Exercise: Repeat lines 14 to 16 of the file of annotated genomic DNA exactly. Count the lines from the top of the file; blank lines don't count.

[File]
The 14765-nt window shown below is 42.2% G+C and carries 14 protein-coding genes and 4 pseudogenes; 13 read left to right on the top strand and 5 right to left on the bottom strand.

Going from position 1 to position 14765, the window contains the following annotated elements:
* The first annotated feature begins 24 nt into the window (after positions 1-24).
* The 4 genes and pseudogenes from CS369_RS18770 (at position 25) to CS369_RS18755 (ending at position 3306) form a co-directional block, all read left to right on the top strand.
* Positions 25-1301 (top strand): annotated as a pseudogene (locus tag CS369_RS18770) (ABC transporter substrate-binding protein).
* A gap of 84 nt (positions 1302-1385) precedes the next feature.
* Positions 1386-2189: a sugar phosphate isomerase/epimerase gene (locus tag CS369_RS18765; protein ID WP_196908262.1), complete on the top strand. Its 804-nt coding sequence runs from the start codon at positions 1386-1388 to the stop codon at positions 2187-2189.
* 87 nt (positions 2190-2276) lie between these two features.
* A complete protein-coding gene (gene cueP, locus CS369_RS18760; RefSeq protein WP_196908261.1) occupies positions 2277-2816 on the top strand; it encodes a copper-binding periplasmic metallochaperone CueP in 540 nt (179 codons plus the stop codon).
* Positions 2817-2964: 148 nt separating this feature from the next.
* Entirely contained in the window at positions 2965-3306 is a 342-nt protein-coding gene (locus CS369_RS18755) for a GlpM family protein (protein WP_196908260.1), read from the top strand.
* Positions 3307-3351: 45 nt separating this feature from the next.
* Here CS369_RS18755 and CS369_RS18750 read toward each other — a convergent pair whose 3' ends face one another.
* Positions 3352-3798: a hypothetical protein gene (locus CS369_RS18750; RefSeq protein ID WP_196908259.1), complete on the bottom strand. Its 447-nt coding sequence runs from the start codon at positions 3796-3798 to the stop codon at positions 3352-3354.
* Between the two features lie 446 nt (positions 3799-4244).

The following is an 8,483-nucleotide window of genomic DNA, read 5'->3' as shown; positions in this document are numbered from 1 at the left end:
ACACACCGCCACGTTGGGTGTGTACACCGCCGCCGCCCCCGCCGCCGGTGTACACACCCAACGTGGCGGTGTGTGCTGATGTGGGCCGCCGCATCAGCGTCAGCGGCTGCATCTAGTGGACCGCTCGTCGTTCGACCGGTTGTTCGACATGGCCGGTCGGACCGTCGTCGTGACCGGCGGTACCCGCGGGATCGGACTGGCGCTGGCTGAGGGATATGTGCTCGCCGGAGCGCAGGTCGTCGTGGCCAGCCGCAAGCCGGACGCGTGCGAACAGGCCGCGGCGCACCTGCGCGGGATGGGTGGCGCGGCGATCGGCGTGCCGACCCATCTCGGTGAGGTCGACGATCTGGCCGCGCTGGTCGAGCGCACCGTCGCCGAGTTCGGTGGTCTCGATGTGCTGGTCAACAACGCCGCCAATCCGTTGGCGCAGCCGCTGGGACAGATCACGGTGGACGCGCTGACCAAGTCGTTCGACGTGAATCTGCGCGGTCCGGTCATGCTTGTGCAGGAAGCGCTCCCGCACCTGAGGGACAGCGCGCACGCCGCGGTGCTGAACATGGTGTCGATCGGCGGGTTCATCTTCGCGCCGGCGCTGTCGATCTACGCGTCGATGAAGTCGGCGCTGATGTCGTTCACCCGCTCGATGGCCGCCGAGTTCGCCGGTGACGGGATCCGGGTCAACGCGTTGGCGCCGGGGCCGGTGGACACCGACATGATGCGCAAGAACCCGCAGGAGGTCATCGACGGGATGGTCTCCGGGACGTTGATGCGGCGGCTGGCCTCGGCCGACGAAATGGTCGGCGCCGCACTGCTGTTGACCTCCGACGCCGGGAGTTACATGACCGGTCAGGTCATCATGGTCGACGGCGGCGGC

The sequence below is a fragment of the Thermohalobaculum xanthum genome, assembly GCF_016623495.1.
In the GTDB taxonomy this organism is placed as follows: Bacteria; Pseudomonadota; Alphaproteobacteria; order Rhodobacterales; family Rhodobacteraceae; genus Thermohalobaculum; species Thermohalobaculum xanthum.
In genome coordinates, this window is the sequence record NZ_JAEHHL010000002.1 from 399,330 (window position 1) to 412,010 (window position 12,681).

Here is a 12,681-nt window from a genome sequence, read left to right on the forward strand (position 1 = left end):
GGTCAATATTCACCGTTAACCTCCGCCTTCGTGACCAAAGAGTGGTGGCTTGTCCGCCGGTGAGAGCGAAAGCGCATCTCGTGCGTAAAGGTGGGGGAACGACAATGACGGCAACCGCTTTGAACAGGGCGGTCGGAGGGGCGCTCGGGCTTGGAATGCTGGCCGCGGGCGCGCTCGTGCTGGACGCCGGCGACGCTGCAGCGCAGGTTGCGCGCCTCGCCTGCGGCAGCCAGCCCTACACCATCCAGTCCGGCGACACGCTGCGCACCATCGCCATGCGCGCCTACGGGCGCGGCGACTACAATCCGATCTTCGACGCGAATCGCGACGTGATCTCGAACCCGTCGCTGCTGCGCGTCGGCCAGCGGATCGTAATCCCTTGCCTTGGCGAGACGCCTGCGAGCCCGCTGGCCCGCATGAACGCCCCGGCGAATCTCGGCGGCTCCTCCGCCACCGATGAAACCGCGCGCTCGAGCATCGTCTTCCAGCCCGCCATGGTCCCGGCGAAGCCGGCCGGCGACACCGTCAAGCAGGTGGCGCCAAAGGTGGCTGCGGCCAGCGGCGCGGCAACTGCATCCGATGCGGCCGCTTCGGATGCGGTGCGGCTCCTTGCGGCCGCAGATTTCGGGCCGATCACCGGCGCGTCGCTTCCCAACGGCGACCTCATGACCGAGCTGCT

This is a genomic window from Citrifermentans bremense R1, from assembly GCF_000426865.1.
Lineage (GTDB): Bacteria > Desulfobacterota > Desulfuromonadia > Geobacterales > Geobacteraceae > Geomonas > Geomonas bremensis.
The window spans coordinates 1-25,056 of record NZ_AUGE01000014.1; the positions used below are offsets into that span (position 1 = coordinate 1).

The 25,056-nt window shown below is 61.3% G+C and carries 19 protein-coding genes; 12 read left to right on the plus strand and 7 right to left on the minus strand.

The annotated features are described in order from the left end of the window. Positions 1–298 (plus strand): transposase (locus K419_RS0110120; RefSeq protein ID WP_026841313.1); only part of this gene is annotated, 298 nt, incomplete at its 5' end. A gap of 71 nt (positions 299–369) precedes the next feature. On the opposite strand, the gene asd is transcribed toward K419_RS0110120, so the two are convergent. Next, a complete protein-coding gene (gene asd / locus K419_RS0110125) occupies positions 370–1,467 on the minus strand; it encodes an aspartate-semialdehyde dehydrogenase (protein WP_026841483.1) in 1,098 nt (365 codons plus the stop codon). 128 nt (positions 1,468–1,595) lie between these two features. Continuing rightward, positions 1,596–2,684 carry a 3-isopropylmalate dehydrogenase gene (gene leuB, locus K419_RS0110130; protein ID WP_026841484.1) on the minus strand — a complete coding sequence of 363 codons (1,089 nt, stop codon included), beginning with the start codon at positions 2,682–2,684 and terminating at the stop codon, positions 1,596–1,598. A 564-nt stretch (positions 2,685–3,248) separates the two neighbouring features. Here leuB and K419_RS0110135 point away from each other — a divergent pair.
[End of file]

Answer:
* Positions 3352-3798: a hypothetical protein gene (locus CS369_RS18750; RefSeq protein ID WP_196908259.1), complete on the bottom strand. Its 447-nt coding sequence runs from the start codon at positions 3796-3798 to the stop codon at positions 3352-3354.
* Between the two features lie 446 nt (positions 3799-4244).

The following is an 8,483-nucleotide window of genomic DNA, read 5'->3' as shown; positions in this document are numbered from 1 at the left end: